Malaysia Airlines: Which Top 3 Social Media Crisis Communications Goals Should a Company Adopt?

By: Sofie De Beule

March 27, 2014

Tags:
thoughts

A massive social media storm of speculation has swept the globe in response to the way Malaysia Airlines handled the immensely delicate situation. For two weeks now, all eyes have been on Malaysia Airlines after flight MH370 from Kuala Lumpur to Bejing disappeared on Saturday, March 8th. Two days ago, before the press got their hands on the news, the airline company informed relatives of the deceased, via an insensitive text, that the plane had crashed in the southern Indian Ocean with no chance of survivors.

Since the news of the vanishing plane, Malaysia Airlines has been under attack for its confusing social media approach. Across numerous blogs, news sites, and social media channels, the situation has left no one untouched. Many say Malaysia Airlines will have a hard time recovering from the situation.

But, how can companies correctly handle this type of crisis in the social customer space?

When it Comes to Social Crisis Communications, Public Opinion is Merciless

In this particular situation, the difficulty lies in handling very delicate emotions with more than 200 people missing, and the lack of knowledge surrounding the plane’s whereabouts only adds insult to injury. With the transparency of social media, there’s absolutely no mercy for companies anymore. While Malaysia Airlines claimed to have hired the best experts in crisis communications, even the best specialists in the world would find any similar situation “challenging” leaving opinions divided on how to handle this type of extended crisis.

However, there is no scenario too complicated that it cannot be handled with a clear and prepared plan. While many strategies focus on pre-written news releases and thorough media counseling, the importance lies in the proper training of a committed crisis management team. Although companies need to care about the human story first, don’t neglect the storm of social media messages along the way, and make sure your social media team is fully empowered.

Which social media crisis communications goals should every company adopt to fall back on in any scenario?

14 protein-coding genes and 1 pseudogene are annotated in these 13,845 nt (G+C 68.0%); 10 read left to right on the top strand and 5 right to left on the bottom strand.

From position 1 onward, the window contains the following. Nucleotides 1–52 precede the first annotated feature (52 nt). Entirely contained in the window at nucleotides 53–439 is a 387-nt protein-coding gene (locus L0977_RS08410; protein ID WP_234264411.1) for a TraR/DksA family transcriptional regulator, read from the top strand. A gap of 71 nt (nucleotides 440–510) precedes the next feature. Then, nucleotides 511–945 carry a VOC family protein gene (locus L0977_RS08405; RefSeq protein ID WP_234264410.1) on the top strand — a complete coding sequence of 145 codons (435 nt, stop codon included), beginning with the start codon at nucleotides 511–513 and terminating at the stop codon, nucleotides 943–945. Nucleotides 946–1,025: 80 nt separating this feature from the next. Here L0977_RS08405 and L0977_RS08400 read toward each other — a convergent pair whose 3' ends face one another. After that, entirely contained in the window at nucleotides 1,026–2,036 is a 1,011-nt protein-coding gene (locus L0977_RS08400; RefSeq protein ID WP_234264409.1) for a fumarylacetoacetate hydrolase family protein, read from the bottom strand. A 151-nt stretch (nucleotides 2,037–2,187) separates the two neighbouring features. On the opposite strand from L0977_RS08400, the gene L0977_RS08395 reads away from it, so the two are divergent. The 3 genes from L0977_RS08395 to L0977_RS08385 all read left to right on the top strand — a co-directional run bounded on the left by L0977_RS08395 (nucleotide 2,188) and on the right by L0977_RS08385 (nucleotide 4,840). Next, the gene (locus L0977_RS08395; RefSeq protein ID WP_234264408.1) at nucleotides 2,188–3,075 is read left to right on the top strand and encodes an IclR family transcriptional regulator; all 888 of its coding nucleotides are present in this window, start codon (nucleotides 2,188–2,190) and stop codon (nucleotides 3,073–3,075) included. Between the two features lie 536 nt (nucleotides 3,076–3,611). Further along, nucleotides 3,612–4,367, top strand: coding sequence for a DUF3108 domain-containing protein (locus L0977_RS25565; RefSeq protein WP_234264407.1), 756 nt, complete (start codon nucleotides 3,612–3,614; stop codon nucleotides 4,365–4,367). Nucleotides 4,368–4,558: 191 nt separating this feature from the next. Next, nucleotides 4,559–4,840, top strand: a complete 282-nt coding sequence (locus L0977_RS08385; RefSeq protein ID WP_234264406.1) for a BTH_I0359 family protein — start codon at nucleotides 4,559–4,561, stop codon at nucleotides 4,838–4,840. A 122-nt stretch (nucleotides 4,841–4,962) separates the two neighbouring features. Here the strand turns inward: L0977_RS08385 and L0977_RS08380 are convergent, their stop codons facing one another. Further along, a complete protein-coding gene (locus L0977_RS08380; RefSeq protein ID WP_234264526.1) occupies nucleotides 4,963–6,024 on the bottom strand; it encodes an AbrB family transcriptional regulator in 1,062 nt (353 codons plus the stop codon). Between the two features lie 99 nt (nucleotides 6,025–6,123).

Goal 1: Take Full Control of the Situation

It’s important to always assume complete control and leadership of the situation. Therefore, it’s important to work closely with your risk management team to easily identify the risks of any situation and provide clear answers to it. The first 48 hours are the most critical in a crisis because they put the organization’s capability of crisis management to the test and reveal how the public opinion unfolds.

Goal 2: Proactively Communicate on Your Social Channels

In a digital age, it’s important to immediately communicate with your public. Whether it’s through Twitter, press statements, updates, etc., make sure you take a firm stand on the situation or your messages will be too impersonal. If your story has already been told by the press and on social media, it’s too late, and public opinion of the situation will already have been decided.

Crises similar to the Malaysia Airlines plane crash will no doubt be fully documented on social media. Nowadays, even the smallest bad plane landings are caught on smartphones and published or live-tweeted just seconds after the events took place. Make sure your company is on top of things, and don’t loose track of your priorities.

Goal 3: Continuously Adapt Your Social Media Crisis Plan

As social media changes extremely quickly, your crisis plan will grow with it. This is actually a matter of continuous testing and evaluating. Take on a proactive approach, and empower the right people with responsibilities. In order for your social media plan to really become successful, elaborate coordination will determine whether your social media team will handle the situation correctly.

Needless to say, few crises are rarely resolved within hours, so make sure your emergency responses are designed for time periods of weeks and even months. Malaysia Airlines clearly didn’t consider a backup plan for a situation dragging on like this. The power of social media for monitoring will allow you to take action properly. However, if you don’t have an appropriate plan to fall back on, your company will probably never recover from it. So, make sure your social footprint counts!